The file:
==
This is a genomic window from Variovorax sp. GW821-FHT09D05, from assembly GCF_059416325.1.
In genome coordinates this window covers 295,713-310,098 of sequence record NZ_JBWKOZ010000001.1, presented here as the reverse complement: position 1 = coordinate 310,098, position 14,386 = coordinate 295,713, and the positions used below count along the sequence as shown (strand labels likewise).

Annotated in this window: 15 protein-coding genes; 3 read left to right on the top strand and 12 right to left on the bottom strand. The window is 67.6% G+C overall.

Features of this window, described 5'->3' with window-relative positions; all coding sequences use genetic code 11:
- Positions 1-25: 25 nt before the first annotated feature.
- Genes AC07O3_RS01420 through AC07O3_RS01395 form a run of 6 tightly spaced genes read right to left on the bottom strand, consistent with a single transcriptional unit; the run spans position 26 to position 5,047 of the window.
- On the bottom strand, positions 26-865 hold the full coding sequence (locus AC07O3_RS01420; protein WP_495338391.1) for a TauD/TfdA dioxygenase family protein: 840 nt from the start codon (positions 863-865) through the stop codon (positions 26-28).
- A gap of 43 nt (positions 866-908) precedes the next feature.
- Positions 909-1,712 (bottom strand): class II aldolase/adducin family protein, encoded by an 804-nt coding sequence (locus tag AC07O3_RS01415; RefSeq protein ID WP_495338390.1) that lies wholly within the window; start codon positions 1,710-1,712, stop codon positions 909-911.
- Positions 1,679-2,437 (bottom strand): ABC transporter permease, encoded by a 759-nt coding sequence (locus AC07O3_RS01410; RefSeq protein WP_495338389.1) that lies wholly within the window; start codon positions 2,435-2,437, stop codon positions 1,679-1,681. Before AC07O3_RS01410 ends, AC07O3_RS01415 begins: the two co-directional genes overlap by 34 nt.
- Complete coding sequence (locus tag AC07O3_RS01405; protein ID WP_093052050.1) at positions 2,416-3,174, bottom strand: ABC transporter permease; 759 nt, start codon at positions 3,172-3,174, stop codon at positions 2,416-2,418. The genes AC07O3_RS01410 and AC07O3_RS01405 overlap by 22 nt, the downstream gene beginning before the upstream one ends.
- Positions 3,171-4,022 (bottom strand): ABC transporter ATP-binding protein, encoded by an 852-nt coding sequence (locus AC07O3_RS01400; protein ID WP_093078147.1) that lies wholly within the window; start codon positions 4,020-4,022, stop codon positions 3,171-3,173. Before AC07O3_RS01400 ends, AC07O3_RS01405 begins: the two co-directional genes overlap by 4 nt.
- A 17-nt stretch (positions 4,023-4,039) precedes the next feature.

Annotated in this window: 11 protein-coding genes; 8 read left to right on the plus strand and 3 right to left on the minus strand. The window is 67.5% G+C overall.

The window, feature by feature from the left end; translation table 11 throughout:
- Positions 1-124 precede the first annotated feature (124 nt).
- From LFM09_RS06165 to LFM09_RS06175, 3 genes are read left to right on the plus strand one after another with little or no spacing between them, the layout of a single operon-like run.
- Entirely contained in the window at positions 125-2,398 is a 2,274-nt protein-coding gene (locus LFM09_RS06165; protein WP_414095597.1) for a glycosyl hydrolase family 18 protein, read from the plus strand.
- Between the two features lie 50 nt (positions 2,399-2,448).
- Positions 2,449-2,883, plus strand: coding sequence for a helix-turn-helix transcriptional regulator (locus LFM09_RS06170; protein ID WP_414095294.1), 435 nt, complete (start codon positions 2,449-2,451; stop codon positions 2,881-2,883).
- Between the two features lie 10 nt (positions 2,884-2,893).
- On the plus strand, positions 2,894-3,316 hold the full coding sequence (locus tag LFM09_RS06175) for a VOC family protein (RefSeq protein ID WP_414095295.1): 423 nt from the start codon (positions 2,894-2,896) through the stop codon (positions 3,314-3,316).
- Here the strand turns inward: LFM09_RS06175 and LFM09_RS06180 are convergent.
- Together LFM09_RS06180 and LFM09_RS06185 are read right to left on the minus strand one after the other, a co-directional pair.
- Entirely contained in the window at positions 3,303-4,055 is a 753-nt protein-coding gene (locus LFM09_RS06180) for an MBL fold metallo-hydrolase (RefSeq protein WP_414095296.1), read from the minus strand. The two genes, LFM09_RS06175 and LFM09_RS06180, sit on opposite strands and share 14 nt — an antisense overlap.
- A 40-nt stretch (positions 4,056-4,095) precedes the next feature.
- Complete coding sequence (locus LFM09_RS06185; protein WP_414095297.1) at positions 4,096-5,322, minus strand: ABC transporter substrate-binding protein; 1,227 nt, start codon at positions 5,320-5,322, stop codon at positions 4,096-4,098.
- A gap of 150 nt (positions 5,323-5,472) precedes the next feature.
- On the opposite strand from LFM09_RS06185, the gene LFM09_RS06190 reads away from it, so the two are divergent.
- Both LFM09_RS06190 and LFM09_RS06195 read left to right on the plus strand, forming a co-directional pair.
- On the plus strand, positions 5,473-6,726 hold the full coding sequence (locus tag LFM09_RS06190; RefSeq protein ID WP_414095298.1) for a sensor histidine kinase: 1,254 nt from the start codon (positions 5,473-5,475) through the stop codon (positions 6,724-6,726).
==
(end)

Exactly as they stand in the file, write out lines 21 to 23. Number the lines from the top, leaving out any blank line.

- Between the two features lie 10 nt (positions 2,884-2,893).
- On the plus strand, positions 2,894-3,316 hold the full coding sequence (locus tag LFM09_RS06175) for a VOC family protein (RefSeq protein ID WP_414095295.1): 423 nt from the start codon (positions 2,894-2,896) through the stop codon (positions 3,314-3,316).
- Here the strand turns inward: LFM09_RS06175 and LFM09_RS06180 are convergent.